Chancellor Angela Merkel has come up with what might be the best argument to convince sceptical Germans to back a proposed trade deal between the United States and the European Union: it would be good for beer.
Once finalized, the Transatlantic Trade and Investment Partnership (TTIP), would create the world's largest free trade area with 800 million people. But its opponents fear that it could water down consumer protections and give corporations more clout.
Speaking at a ceremony in the southern German state of Bavaria to mark the 500th anniversary of the country's beer purity law, Merkel said that the German beer business could be one of the winners of the trade deal.
TTIP opponents are planning a mass rally in Hanover on Saturday ahead of Sunday's visit by US President Barack Obama, where he is expected to promote the trade deal when he joins Merkel to open the northern German city's industrial trade fair. The US is for the first time the fair's partner nation.
"Obama and Merkel are coming: stop TTIP and CETA!," organizers said will be the motto of Saturday's protest. CETA refers to the Comprehensive Economic and Trade Agreement between the EU and Canada.
In an open letter to Obama ahead of his Hanover visit, Green EU lawmakers called it a "mistake" to speed up TTIP negotiations, fearing that "many European interests would be sacrificed."
The 13th round of TTIP talks is due to take place in New York next week. Negotiators on both sides of the Atlantic have expressed hope in concluding the talks under the Obama administration, but time is running short with US elections due in November.
The letter - signed by three EU lawmakers dealing with TTIP and US relations on behalf of the Greens - raises concern over standards to protect workers, consumers and small businesses.
But "medium-sized breweries in particular could improve their market opportunities" as a result of the US-EU trade deal, said Merkel, flanked by beer queen Marlene Speck and Bavaria's Economics Minister Ilse Aigner.
"He who does not have a beer, has nothing to drink," the chancellor added, quoting the 16th century German religious reformer Martin Luther after taking a sip of Bavaria's famed wheat beer.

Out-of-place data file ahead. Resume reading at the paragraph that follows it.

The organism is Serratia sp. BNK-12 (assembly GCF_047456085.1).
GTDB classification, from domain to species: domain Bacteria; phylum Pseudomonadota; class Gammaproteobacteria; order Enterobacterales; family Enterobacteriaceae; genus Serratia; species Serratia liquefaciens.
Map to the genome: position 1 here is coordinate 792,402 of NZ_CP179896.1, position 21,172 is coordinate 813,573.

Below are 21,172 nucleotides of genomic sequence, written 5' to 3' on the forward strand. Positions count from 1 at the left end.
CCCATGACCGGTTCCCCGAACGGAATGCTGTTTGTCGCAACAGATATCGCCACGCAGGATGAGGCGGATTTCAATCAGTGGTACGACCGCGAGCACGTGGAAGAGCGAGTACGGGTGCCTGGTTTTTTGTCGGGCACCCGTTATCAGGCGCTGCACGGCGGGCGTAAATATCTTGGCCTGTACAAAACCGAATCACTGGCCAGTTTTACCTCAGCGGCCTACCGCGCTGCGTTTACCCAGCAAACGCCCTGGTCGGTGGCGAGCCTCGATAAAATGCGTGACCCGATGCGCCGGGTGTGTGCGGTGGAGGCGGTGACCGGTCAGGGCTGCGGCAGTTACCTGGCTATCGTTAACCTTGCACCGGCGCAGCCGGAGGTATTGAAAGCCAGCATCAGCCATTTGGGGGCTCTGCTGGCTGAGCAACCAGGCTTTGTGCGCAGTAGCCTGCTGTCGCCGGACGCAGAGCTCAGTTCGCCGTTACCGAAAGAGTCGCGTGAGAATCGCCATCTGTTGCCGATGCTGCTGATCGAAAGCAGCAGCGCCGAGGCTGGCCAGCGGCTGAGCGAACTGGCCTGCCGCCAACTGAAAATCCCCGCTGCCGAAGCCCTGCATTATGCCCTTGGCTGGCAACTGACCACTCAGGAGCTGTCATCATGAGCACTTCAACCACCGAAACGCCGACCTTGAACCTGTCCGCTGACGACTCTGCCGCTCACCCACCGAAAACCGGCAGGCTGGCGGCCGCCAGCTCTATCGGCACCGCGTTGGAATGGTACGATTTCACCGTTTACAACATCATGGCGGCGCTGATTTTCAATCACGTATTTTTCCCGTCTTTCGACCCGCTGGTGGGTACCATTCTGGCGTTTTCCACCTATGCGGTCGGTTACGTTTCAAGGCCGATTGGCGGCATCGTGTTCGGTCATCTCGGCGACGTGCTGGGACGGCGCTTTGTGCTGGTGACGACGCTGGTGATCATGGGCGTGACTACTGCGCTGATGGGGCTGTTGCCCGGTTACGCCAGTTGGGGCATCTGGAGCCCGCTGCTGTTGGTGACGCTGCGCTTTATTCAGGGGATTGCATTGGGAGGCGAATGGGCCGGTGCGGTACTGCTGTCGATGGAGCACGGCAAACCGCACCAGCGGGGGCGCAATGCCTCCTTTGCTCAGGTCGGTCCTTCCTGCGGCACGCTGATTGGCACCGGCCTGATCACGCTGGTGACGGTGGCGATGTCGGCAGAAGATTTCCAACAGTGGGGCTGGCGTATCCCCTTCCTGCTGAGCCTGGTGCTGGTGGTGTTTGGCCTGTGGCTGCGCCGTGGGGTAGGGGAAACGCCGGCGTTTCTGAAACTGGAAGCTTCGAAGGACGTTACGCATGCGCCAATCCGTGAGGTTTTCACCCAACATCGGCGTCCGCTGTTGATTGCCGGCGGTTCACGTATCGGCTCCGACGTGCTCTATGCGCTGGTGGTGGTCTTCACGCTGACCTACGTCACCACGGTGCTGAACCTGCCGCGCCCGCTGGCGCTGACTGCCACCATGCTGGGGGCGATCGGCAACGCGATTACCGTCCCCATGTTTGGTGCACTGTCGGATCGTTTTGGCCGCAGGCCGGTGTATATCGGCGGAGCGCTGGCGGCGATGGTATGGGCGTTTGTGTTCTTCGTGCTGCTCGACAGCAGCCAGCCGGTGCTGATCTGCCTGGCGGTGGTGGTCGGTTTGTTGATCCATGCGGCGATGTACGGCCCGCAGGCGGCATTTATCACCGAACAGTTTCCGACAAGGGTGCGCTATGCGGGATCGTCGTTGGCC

But a survey of German voters released on Thursday showed what a hard sell the trade deal might be for the chancellor.
The survey, released by the Bertelsmann foundation, showed that only 17 per cent of Germans thought TTIP was a good idea.
The anti-free-trade alliance organizing Saturday's protest is made up of numerous associations, trade unions, artists and church groups, who fear that TTIP and CETA could threaten Germany’s environmental and legal standards.
A similar demonstration in Berlin in October attracted at least 150,000 people, with organizers claiming as many as 250,000 participants.
Concerns about the US trade deal also extend to many German businesses.
A survey released last month by the BVMW association representing Germany's small to medium-sized business sector, which has traditionally been the backbone of the nation's economy, found that 62 per cent of its members fear TTIP will have a negative impact on their industries.
However, considering the number of problems that have been piling up on Merkel's desk - such as the refugee crisis, relations with Russia, the Greek debt crisis and the terrorist threat - downing a beer on a sunny spring day in Bavaria would appear to be a welcome change for the chancellor. But the chancellor's agriculture minister, Christian Schmidt, later let it slip that Merkel's beer was in fact non-alcoholic.
In an interview with German's Bild newspaper, released overnight Friday, Obama described Merkel as a trusted and respectful partner on the world stage, and praised her political and moral leadership in the face of Europe's migration crisis.
He said that the most important message of his trip was that both the US and the world need a strong, prosperous and united Europe.